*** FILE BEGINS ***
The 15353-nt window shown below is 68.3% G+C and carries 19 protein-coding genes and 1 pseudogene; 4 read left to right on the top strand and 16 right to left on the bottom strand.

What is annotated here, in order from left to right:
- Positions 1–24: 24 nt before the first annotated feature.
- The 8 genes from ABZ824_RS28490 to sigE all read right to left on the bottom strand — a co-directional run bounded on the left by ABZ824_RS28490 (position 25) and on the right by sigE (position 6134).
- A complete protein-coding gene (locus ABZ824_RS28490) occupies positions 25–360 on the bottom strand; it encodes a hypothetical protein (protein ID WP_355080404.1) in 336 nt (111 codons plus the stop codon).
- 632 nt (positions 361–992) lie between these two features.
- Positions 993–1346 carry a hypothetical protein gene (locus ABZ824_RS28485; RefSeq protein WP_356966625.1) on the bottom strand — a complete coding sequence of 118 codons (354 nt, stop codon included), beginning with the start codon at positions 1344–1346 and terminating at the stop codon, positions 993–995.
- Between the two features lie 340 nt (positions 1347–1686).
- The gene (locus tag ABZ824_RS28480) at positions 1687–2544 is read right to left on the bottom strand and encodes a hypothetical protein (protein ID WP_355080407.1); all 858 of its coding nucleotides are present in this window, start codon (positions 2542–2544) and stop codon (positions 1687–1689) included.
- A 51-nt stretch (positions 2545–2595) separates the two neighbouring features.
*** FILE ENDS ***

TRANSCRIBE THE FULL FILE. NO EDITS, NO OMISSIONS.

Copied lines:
The 15353-nt window shown below is 68.3% G+C and carries 19 protein-coding genes and 1 pseudogene; 4 read left to right on the top strand and 16 right to left on the bottom strand.

What is annotated here, in order from left to right:
- Positions 1–24: 24 nt before the first annotated feature.
- The 8 genes from ABZ824_RS28490 to sigE all read right to left on the bottom strand — a co-directional run bounded on the left by ABZ824_RS28490 (position 25) and on the right by sigE (position 6134).
- A complete protein-coding gene (locus ABZ824_RS28490) occupies positions 25–360 on the bottom strand; it encodes a hypothetical protein (protein ID WP_355080404.1) in 336 nt (111 codons plus the stop codon).
- 632 nt (positions 361–992) lie between these two features.
- Positions 993–1346 carry a hypothetical protein gene (locus ABZ824_RS28485; RefSeq protein WP_356966625.1) on the bottom strand — a complete coding sequence of 118 codons (354 nt, stop codon included), beginning with the start codon at positions 1344–1346 and terminating at the stop codon, positions 993–995.
- Between the two features lie 340 nt (positions 1347–1686).
- The gene (locus tag ABZ824_RS28480) at positions 1687–2544 is read right to left on the bottom strand and encodes a hypothetical protein (protein ID WP_355080407.1); all 858 of its coding nucleotides are present in this window, start codon (positions 2542–2544) and stop codon (positions 1687–1689) included.
- A 51-nt stretch (positions 2545–2595) separates the two neighbouring features.